I was expecting to see floor rot in the front end corners like I've seen in so many other trailers. I also have a very rusted cross piece on the frame right underneath the front window which led me to believe I would find "issues" up here. This was a pleasant surprise.
Walter of Wabash. Cool.

This picture is being included to increase my degree of Airstream Into-It-Ness. I didn't want anyone to think I just sent my trailer away to Colin's to get this stuff done. Not that there's anything wrong with that.
Look at those beautiful old tiles. I would love to have seen this trailer back when it was new. To have seen it before it was filthy, and the Zolatone had been painted over with white latex, and the floor covered with carpet. I wish Airstream would make a model like this new today. Simple, no frills, utilitarian, function ahead of form. I would buy one in a heartbeat. My trailer will be better than new in every way when I'm finished, and built to my tastes with the wood, fabrics, and flooring that we choose. I still think it would be awesome if Airstream offered a "camper" you could buy off the showroom floor rather than rolling luxury apartments.

Monday, August 10, 2009

Bakers Acres of Chenango Family Camping get Together

This past weekend my family and I took a break from working on the trailer and hauled it 8 miles over the hills to my good buddy Rob Baker's place. We just got our awning last week, so Laurie cleaned out the trailer, we loaded up our camping gear and went camping. No propane, no 12V, no refridgeration, no running water (but we did have a toilet), and we went boondocking in our aluminum tent. Pictured above are the trailers of my friends Steve, Frank, and Rob, with mine in the foreground.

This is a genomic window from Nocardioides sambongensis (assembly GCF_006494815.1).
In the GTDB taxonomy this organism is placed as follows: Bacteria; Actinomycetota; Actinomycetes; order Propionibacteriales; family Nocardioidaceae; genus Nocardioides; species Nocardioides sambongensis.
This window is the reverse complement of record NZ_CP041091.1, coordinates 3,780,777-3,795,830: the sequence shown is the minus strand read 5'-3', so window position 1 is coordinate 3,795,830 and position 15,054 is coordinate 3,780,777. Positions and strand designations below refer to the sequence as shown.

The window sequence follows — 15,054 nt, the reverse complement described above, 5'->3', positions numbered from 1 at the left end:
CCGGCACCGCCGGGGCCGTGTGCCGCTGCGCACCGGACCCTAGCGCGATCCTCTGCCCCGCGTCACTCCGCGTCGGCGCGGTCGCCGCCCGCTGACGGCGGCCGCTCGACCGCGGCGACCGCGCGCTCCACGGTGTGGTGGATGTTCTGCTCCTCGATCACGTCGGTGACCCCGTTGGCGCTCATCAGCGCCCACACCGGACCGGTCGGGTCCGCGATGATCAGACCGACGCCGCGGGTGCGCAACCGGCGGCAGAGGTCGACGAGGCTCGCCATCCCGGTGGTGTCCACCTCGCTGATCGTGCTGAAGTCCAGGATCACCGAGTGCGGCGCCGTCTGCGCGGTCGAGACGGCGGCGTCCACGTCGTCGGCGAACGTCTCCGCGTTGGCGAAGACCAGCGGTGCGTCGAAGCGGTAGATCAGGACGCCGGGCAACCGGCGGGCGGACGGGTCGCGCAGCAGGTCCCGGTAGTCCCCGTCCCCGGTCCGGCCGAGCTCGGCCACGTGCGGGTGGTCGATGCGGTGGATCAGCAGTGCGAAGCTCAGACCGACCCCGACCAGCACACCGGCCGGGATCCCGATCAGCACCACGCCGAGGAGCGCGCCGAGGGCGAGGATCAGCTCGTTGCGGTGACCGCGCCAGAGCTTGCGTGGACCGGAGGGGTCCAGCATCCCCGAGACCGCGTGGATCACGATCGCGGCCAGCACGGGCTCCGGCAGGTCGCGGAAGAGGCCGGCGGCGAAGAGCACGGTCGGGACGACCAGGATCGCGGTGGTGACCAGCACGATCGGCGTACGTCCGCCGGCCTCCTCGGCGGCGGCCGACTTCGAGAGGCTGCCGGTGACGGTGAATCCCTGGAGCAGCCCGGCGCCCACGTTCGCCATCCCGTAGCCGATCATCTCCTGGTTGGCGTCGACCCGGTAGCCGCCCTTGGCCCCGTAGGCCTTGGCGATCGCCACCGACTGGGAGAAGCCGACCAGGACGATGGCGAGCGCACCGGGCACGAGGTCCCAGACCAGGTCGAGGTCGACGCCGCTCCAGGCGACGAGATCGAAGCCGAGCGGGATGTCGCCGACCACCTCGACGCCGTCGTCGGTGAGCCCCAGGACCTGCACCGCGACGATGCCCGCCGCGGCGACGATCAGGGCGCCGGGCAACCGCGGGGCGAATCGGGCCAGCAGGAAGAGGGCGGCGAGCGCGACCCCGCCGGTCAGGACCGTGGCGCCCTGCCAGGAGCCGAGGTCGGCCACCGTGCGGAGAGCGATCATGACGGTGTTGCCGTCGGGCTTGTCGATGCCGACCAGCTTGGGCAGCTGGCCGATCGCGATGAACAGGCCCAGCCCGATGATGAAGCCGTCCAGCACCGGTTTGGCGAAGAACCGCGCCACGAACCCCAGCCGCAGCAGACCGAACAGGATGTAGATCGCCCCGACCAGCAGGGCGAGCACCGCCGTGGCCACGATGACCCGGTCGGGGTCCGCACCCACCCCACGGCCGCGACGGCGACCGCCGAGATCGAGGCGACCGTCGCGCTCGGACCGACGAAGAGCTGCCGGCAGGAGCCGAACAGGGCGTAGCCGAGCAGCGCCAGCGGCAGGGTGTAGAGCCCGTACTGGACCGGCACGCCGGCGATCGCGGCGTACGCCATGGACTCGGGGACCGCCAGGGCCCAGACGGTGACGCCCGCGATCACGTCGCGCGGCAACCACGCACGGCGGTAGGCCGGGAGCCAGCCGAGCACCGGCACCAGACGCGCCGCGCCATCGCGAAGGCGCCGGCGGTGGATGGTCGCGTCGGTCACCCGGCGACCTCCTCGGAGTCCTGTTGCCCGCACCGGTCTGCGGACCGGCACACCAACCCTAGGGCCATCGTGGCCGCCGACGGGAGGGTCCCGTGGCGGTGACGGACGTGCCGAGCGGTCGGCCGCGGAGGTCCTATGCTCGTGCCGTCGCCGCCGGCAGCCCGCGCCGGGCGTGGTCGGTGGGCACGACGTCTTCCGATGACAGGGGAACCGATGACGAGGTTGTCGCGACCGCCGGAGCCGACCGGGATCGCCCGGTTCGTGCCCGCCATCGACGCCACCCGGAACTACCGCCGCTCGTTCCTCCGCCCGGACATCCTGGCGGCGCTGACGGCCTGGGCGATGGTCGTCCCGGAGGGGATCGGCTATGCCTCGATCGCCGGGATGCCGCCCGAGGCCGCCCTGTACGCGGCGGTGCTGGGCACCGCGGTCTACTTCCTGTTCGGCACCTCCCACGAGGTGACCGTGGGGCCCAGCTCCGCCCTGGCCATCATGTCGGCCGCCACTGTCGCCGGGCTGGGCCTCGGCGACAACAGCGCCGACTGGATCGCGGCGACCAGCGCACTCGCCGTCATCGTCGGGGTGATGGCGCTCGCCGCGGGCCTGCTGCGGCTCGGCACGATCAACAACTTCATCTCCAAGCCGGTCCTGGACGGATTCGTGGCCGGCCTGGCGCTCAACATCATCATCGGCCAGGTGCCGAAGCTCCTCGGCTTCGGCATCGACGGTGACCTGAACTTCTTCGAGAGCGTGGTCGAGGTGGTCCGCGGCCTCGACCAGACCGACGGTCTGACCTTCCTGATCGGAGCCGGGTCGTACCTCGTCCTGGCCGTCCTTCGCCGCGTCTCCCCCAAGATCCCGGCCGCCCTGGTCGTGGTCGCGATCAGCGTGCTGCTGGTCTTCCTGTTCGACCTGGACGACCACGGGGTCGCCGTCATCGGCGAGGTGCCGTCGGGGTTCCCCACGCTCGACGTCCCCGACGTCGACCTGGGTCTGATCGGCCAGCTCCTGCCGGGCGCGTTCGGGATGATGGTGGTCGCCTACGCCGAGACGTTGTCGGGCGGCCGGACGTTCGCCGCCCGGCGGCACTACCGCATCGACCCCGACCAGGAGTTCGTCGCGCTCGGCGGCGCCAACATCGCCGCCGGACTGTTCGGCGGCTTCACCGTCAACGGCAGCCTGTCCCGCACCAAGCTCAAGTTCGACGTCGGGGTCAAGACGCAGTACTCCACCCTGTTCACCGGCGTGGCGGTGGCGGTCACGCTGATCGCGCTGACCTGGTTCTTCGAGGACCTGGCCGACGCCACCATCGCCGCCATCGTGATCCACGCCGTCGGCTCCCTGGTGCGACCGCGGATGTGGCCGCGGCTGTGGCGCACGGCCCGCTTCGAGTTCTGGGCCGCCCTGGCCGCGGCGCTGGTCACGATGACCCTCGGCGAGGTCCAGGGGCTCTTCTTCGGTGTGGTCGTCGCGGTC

Laurie had a wonderful time. It was our first rally, but we felt as though we were members of a family, the Airstream family. Laurie is hooked on Airstreaming. That's good, since I'm eyeing the purchase of a water heater, fresh water tank, lots of plumbing bits and pieces, paint, upholstery, and lot$ of other things for our silver palace.
Me and my buddy Frank. I met Frank through our mutual friend Rob about a year and a half ago. Seems like I've known him my entire life. Some people you just click with. Thanks for everything Frank
Here she is, awning deployed and set up to camp. Water was supplied by 5 gallon jerry cans, lighting was via kerosene lanterns and candles, and coolers kept our perishables cold. We may have been lacking a few amenities, but I can tell you we were not lacking in the fun.
Go to a rally. I highly recommend going to a WDCU rally if you can. This was our first, and I am so sorry I have missed out on so much from years past (like the rally I heard about at Camp Hatteras where one member was pelted by a number of bras when he made a comment about women's liberation). Thank you Rob and Zoe for this event. My trailer is about to undergo further surgery which will render it immobile for a while, so our next rally may not be until the Bakers Acres event next year. The thought of camping next to my friends on the field will keep me motivated, I am sure.